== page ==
The 1980s aren’t just the setting of the dire new retro coming-of-age movie Ping Pong Summer. The decade also imprints the film’s aesthetic, themes, casting, and just about every other aspect of its production. In other words, the 1980s represent the totality of Ping Pong Summer. Take away the loving, lingering shots of giant boomboxes, Icee machines, and Reagan-era videogames, or the soundtrack rich in the 808-heavy sounds of early Run DMC, and the film would have nothing. It offers a Pixy Stix rush of nostalgia that wears off quickly.
The problems begin with casting Marcello Conte, an actor with the delicate, androgynous prettiness of a male model or a young Emile Hirsch, in the role of Rad Miracle, a hapless, unpopular 13-year-old nerd who heads out to a shabby seaside Maryland town for the summer with his family in 1985. To undercut the character’s rock-star beauty, Conte delivers his dialogue in a flat, affectless monotone that makes his lines seem even clumsier and more awkward than they actually are.
Brad represents a cultural stereotype that was exhausted in 1985, when the film takes place, and now seems positively prehistoric: the nerdy white would-be B-boy whose love for hip-hop slang, dance, and attitude stands in sharp, ostensibly comic, contrast to his hopeless geekiness and whiteness. In a typically mothballed gag, Brad’s attempts to beatbox are mistaken for the sounds of frenzied masturbation by his mother (Lea Thompson), while in a sequence that somehow made it into the film, the protagonist patiently explains to his cheapskate father (John Hannah) that in the context of hip-hop slang, the word “bad” actually means its antithesis, so an establishment being “bad” would paradoxically constitute high praise.
The film’s sole twist is to give its Run DMC-worshipping protagonist a black sidekick (Myles Massey) who is just as enamored of hip-hop as Brad but, if anything, even more of a dork than his Caucasian buddy. But that mild twist on convention—and it may be the only time the film doesn’t lovingly honor conventions in their purest, most orthodox form—rings hollow once it becomes apparent that Brad and Massey’s Teddy Fryy are essentially minor variations on the same bland dweeb, with Teddy as a somewhat more aggressive and nasal style of insufferable dork.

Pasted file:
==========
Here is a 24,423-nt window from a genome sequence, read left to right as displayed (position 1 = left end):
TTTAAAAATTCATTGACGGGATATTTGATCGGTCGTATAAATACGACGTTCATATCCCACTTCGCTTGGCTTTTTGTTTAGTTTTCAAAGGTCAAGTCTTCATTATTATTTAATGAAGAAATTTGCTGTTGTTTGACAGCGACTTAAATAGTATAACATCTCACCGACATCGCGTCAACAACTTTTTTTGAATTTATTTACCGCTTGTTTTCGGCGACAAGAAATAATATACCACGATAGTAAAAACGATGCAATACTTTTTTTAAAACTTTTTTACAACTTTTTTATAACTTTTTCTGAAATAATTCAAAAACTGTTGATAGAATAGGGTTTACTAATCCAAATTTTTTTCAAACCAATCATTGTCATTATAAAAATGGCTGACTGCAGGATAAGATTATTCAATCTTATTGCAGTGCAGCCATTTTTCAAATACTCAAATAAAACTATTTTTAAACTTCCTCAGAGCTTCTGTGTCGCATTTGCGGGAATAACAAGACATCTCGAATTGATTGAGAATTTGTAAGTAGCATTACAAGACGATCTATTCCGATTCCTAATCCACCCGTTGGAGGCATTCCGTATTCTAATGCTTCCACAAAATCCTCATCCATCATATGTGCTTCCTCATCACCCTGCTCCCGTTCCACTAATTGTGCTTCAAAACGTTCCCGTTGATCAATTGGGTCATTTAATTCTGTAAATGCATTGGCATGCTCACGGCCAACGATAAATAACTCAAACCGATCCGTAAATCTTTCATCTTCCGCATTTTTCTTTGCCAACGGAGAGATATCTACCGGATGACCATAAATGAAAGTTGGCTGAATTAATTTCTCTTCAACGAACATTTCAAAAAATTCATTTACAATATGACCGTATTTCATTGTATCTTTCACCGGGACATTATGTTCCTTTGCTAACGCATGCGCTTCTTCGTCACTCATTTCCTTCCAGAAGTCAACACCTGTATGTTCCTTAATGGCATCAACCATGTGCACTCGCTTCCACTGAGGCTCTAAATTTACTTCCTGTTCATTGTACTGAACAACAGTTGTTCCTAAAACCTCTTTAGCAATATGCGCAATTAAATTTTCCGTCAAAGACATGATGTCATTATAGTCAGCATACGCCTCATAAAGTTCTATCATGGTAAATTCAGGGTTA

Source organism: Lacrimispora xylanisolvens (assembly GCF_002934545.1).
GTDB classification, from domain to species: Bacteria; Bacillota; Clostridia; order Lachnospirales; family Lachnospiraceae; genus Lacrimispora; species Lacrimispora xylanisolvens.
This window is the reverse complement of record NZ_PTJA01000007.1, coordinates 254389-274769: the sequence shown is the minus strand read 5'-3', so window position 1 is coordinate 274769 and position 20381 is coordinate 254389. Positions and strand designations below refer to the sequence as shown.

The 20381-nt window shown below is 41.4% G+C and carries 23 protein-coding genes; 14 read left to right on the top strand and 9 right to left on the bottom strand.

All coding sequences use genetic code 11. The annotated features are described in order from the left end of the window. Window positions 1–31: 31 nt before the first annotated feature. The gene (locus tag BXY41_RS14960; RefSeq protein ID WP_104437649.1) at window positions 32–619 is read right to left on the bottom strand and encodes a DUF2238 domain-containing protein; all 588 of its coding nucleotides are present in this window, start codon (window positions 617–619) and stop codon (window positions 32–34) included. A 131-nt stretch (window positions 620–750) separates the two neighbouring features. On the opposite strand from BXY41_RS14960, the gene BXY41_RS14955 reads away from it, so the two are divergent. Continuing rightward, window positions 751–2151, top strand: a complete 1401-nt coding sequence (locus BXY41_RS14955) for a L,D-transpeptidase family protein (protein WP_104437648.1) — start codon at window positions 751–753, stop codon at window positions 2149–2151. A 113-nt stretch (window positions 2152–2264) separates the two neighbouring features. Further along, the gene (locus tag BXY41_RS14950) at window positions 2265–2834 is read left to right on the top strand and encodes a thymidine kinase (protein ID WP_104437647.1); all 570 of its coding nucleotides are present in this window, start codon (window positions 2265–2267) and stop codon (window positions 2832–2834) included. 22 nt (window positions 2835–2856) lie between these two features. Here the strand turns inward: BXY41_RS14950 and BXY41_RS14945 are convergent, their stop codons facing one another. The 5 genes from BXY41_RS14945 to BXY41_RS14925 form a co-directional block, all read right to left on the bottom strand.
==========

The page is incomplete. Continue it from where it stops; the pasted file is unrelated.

Ping Pong Summer sends its protagonist through a predictable gauntlet of coming-of-age challenges. First and foremost, there’s the preppie dream girl to be wooed and won, in this case Stacy Summers (Emmi Shockley), a ditzy rich girl addicted to a strange Slushee-like concoction known as “Funk Punch.” Then there’s sneering, aristocratic bully Lyle (Joseph McCaughtry) and his chubby, redheaded sidekick Dale (Andy Riddle), who’s quick to bolster his pals’ words with unconsciously homoerotic taunts of his own.
This modest but shrill, unpleasant little sleeper builds to a climactic ping-pong match where Brad and Lyle square off in an battle of broadly drawn teen-movie archetypes: the good kid and the bully. Everyone in Ping Pong Summer falls neatly into a ubiquitous stereotype, including the wisecracking, sarcastic goth older sister and the spooky old mystery lady (Susan Sarandon), who turns out to be a gentle mentor figure, not the weird, witch-like monster the neighborhood children make her out to be.
The film’s reliance on formula and stereotypes wouldn’t be so frustrating if that formula worked and provided the glib pleasures the filmmakers are going for; instead, Ping Pong Summer feels stilted, undernourished, and oddly sour. Nostalgia can only get a film so far, and Ping Pong Summer bumps up hard against the limits of nostalgia in its first 10 minutes, then becomes not a breezy blast from the past, but a grueling endurance test that makes the film’s 92-minute running time feel like several eternities. This soggy slice of white bread represents a toxic, almost unwatchable combination of bland and dumb.